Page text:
Growing up in England in the 1980s and 90s it was still just about impossible to escape cricket, although the numbers that tried were growing. My grandfather had played for a decent club side in the 1950s, and once managed to take all ten wickets in the match, after which he was presented with the ball. I suppose I knew about cricket balls before I knew what cricket was, as he had it mounted on a plinth on top of his television, with a small bronze shield attached recording his feat. Over the years, it had been polished regularly to a very deep patina, which I vividly remember staring at for hours as a young boy of four or five. In retrospect, this was probably good training for the long periods at New Road, or Chester Road in Kidderminster, watching Worcestershire grind out fourth day draws...
Cricket has always played a part in England's sense of self, or at least, it has been used as a form of shorthand for whatever point the writer wishes to make: for John Major it was part of his appeal for a return to decency and fair play; for, say, AG Macdonell in "England Their England," it is an archetype of the English capacity for eccentric time-wasting.
Last week, the ECB announced that a deal has been signed to keep Test Match Special on air at least until 2019 - to general cheers and sighs of relief all round. TMS is an integral part of national life, it's measured commentary perfectly suiting the ebb and flow of a five day match. Over the years its commmentators and summarisers have become household names (well, in certain households), and judicious recruitment has seen gaps gaps filled by a succession of characters, from a seemingly never exhausted pool of talent.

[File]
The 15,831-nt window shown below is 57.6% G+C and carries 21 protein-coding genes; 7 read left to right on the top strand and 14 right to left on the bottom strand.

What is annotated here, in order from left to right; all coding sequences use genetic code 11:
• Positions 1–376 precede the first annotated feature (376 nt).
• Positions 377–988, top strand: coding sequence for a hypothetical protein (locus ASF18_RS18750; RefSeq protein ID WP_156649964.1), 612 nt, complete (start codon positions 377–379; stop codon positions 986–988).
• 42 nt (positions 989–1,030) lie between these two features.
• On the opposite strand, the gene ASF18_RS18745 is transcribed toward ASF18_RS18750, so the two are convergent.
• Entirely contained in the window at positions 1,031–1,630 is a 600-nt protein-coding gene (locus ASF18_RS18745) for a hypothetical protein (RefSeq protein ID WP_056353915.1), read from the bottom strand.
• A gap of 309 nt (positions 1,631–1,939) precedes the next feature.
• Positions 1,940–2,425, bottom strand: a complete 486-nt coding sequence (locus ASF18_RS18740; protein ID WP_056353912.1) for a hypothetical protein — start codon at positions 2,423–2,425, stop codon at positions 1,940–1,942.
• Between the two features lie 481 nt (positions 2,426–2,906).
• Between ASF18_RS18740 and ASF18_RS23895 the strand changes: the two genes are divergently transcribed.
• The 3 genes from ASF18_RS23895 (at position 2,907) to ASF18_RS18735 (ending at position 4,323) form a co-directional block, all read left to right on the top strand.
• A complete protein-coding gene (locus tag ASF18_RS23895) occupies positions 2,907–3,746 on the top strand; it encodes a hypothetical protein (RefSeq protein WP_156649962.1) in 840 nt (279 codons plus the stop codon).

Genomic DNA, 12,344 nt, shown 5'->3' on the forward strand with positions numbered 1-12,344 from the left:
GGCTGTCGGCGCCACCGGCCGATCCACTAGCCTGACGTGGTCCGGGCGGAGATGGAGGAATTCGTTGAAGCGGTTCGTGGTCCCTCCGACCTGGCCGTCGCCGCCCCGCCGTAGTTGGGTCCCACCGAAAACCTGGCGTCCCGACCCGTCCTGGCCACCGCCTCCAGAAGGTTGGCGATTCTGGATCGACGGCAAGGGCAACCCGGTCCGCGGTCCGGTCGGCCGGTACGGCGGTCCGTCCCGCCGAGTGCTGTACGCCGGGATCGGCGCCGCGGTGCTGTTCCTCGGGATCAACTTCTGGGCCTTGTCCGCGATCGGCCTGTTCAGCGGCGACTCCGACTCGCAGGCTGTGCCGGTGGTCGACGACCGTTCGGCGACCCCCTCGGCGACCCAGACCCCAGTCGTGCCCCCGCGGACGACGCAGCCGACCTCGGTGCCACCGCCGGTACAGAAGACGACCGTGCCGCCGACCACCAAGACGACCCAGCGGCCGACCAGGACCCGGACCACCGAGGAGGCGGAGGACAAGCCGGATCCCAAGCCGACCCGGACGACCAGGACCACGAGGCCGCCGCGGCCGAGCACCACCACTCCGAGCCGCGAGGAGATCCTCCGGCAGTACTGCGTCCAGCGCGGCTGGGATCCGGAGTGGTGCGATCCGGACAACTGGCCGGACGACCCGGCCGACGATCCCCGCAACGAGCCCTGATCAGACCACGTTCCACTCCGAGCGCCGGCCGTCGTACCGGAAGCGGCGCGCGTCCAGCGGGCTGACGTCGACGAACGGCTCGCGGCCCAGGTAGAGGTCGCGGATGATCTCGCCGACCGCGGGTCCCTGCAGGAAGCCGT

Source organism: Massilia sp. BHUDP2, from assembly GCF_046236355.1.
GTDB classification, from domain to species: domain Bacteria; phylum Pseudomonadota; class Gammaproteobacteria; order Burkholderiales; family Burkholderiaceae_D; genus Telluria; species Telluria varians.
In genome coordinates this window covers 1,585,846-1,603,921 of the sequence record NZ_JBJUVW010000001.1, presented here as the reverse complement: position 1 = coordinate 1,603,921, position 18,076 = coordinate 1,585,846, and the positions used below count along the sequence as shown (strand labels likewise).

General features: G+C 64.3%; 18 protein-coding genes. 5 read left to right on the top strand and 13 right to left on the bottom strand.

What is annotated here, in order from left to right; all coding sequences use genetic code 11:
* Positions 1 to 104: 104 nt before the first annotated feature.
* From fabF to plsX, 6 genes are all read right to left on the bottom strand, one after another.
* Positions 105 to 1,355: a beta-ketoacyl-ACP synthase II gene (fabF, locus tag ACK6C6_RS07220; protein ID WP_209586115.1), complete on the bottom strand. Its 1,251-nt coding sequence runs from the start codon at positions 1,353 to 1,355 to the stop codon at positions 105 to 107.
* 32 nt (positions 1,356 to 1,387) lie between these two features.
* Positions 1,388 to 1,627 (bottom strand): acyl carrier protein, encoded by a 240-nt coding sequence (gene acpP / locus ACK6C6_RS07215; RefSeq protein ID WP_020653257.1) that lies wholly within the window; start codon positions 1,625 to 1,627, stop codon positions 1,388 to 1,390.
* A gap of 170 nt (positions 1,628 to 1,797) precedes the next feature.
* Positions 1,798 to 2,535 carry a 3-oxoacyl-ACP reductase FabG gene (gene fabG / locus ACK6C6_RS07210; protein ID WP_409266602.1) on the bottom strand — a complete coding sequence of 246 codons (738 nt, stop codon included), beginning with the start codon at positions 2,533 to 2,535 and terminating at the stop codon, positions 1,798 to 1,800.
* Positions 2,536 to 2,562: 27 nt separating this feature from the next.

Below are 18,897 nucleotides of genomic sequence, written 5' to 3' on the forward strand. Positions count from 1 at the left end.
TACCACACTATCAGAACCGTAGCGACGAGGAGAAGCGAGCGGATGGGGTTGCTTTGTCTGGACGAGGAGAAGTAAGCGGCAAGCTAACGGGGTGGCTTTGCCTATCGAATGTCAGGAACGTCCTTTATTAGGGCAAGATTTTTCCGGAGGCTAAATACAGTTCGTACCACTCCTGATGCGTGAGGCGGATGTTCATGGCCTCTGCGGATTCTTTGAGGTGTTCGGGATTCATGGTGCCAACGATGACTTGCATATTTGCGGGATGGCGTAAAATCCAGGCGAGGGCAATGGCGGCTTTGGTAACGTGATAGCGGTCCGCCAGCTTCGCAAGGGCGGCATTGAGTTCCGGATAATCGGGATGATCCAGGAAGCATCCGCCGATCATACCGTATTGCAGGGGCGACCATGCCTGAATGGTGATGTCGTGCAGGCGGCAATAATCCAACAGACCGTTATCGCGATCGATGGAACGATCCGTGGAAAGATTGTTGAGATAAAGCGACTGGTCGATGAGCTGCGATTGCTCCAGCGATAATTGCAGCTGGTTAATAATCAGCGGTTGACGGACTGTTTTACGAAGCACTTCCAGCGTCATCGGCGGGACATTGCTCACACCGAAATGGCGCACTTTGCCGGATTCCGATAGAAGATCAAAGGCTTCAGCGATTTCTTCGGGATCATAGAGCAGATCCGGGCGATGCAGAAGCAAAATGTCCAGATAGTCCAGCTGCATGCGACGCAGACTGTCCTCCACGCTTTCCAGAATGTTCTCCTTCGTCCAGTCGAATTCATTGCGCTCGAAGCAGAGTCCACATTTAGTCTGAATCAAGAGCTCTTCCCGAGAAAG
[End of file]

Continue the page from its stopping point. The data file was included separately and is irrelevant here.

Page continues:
Of course, the doyenne of TMS voices was Brian Johnston, who for so many years simply was cricket. The three ring circus that is TMS had Johnners as its ringmaster, struggling masterfully to keep control over such diverse personalities as Don Mosey and Fred Trueman.
In his 2010 book, "Thanks, Johnners," what Jonathan Agnew has done is essentially bring him back to life in a small way. Part biography, part memoir of his own early years in the TMS commentary box, Aggers provides a window into the workings of a small part of English culture. Derek Birley set cricket firmly into its position in English life, but Aggers goes a little way towards illuminating its place in the national soul.
At a time when the England side are experiencing a bit of a wobble at the pinnacle of world cricket, and it's still too early to think about sitting on the boundary at the Parks, huddling for warmth as Oxford University struggles to give some second string county side a competitive game, it makes sense to revisit past glories. It's a good time to close the curtains against the January dark, throw another log on the fire, and drift away to a time when Johnners made cricket commentary seem effortless, even as Chris Tavare, say, made playing the game itself seem infinitely harder...
Indeed, to shamelessly plagiarise PG Wodehouse on "Love on a Branch Line" - itself home to one of the finer literary cricket matches;
"Reading it is like drinking champagne in the open air on a sunny morning"
Johnners has been very lucky in his memorialist, as we've all been in his successor at the centre of the TMS circus.